(RNS) — The Census Bureau just released the results of its annual survey of poverty in America. Together with the results for the past three years, these new numbers tell a surprising story — effective action by Congress during the pandemic followed by a hasty retreat from helping struggling families made for a clear demonstration that dramatically reducing poverty is feasible, if we choose to do it.
When the economy shut down in the first months of the pandemic, 10 million people suddenly lost their jobs. There were long lines at food banks across the country. We had every reason to expect a long surge in poverty. That’s what happened after the financial crisis of 2008. It also happened during the pandemic in many countries where governments have less financial capacity to protect their people.
But the U.S. Congress quickly responded to COVID on our behalf with the $2 trillion CARES Act. Republicans mainly wanted to keep businesses open and people employed, while Democrats insisted on immediate income assistance to all people of modest means and an increase in unemployment benefits. The two parties agreed to combine strategies. The unemployment rate declined, and the poverty rate (using the official measure of poverty that includes all government benefits) also declined.
Congress followed up with a series of blockbuster bills, mostly on a bipartisan basis (despite a lot of contentious debate). COVID killed 1.1 million Americans and caused real hardship for almost everybody. But the economy and job market stayed strong, low-wage workers experienced fast wage growth, and expanded assistance programs protected vulnerable groups.
The American Rescue Act during President Joe Biden’s first 100 days in office in 2021 was singularly focused on help for vulnerable groups. Notably, it made the child tax credit fully available to low-income families. The American Rescue Act squeaked through the Senate with a one-vote margin.
The expanded child tax credit, alongside the other relief measures, had a dramatic impact on child poverty. Child poverty dropped from 10% of all children to just 5%, the lowest level in U.S. history. Evaluative studies found that parents who received support from the expanded child tax credit generally continued working and used the extra money for family needs.
But in December 2021, the Senate decided — again by one vote — to end the expanded child tax credit. Child poverty surged the next month.
During 2022 and early 2023, Congress also ended other pandemic assistance programs, such as rental assistance, expanded food assistance and expanded Medicaid. The effect of ending the pandemic relief measures could not be clearer in the newly released census numbers. Despite unusually strong job growth, the percentage of people in poverty bounced back up in 2022 to roughly what it was in 2019 before the pandemic began. This has been the biggest year-to-year increase in poverty in more than 50 years.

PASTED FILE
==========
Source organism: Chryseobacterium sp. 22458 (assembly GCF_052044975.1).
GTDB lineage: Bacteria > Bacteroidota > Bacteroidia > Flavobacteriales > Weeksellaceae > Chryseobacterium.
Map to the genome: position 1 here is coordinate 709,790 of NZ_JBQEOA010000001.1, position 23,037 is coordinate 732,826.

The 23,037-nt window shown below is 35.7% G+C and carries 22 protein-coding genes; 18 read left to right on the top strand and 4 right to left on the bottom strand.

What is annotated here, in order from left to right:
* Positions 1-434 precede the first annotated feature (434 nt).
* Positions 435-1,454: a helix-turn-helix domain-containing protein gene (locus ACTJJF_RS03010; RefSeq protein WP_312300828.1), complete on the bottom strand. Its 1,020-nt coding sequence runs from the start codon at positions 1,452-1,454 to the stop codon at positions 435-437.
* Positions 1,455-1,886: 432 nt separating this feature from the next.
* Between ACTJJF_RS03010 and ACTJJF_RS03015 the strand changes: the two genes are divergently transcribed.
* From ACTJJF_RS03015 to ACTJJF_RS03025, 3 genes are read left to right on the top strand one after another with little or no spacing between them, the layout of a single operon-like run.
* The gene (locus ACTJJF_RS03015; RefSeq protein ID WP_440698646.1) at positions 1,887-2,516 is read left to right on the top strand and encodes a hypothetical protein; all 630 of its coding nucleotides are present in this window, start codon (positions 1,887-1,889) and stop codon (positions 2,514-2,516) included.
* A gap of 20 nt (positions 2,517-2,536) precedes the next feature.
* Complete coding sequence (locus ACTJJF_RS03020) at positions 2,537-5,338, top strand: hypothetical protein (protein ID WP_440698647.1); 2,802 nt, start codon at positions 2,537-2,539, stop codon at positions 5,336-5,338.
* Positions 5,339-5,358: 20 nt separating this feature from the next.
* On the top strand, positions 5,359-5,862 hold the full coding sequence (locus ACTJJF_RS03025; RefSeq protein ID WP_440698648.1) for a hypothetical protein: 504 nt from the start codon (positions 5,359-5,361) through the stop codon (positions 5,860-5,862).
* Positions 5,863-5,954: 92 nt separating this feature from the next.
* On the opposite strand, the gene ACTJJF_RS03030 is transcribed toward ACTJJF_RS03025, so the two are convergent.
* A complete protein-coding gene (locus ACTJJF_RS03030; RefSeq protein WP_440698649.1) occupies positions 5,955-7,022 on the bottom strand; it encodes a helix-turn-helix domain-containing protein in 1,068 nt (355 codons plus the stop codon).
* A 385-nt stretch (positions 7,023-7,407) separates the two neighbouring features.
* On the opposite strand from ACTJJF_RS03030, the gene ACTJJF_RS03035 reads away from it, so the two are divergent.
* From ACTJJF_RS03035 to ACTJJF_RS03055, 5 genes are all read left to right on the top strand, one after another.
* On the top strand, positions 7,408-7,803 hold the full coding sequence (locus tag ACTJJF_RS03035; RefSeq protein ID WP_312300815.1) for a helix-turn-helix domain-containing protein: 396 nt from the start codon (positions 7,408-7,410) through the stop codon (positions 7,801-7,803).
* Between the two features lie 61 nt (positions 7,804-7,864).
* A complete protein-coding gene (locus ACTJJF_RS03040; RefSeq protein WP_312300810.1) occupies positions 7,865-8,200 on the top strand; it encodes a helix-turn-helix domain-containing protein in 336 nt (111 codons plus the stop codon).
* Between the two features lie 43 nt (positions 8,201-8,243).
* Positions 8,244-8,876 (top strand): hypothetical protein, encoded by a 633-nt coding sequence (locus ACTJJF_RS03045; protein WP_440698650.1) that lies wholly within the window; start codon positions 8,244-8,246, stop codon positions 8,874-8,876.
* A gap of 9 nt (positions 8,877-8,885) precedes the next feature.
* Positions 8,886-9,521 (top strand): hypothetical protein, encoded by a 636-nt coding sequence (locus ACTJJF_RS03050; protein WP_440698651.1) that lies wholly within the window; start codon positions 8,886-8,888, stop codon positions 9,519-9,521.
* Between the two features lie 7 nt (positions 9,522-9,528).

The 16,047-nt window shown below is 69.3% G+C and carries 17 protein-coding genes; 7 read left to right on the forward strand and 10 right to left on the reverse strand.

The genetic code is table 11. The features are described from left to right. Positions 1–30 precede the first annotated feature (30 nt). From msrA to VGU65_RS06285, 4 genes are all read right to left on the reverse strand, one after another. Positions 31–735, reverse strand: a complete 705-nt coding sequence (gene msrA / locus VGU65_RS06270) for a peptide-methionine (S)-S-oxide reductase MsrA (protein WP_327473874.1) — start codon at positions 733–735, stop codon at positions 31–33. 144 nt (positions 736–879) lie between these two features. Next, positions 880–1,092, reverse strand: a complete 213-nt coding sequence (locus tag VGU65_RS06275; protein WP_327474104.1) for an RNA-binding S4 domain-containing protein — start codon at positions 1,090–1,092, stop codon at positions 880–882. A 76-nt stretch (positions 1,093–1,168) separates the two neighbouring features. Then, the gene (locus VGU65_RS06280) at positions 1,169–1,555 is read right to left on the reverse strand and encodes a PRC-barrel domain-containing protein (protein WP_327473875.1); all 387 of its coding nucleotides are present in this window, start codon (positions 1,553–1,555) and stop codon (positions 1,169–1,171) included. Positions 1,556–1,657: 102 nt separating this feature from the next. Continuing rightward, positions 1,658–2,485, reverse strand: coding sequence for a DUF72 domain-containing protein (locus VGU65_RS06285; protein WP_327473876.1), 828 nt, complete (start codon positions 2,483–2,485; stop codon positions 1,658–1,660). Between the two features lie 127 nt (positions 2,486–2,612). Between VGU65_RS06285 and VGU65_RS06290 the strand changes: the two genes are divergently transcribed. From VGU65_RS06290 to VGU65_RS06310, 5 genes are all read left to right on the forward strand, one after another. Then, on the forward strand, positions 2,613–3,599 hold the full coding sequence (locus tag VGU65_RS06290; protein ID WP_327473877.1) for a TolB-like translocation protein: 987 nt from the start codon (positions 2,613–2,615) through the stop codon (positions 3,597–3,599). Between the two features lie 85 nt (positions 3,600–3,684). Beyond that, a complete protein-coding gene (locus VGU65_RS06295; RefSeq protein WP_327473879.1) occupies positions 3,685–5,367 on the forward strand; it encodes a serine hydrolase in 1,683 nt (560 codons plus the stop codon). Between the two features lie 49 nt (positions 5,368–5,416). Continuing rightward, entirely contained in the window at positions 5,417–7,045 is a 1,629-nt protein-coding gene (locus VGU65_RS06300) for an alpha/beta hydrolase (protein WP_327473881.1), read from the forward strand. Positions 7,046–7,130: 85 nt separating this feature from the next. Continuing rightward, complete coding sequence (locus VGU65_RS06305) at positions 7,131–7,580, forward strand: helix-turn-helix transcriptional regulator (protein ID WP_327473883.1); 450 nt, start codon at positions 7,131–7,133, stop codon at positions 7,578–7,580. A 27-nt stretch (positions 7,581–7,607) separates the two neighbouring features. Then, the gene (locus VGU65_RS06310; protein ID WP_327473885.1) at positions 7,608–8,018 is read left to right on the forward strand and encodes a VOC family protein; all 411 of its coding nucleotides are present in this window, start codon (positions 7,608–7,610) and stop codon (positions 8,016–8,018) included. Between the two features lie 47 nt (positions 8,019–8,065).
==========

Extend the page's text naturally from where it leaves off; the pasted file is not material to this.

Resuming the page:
As a nation, we decided to return 15 million people, including 5 million children, to income levels too low to meet their basic needs. Charities across the country have been swamped by wave after wave of increasing need as pandemic assistance programs have ended.
The decline and rise of U.S. poverty over the last four years is a heartbreaking story, but we can also draw a hopeful lesson from it. Our recent experience has demonstrated that the persistence of high levels of poverty is a political choice. If we organize the necessary give-a-damn, we can dramatically reduce — perhaps virtually end — poverty in America.
This would make our communities healthier and less violent. Millions of our children would be able to do better in school and in life.
Some people are arguing that we should instead reduce assistance to people struggling with poverty in order to curtail deficit spending and inflation. But Congress could cut spending without cutting poverty-important programs. They could also reduce deficit spending by raising more revenue from corporations and high-income people — not by taking away food, housing and income assistance from families, children and workers struggling to make ends meet.
I’m a preacher, so I feel compelled to note that a less severely unequal society with fewer people in poverty would be more consistent with God’s love for all people.
(David Beckmann is coordinator of the Circle of Protection, an advocacy coalition of church bodies and ministries that include 100 million people. He is both an economist and a pastor. The views expressed in this commentary do not necessarily reflect those of Religion News Service.)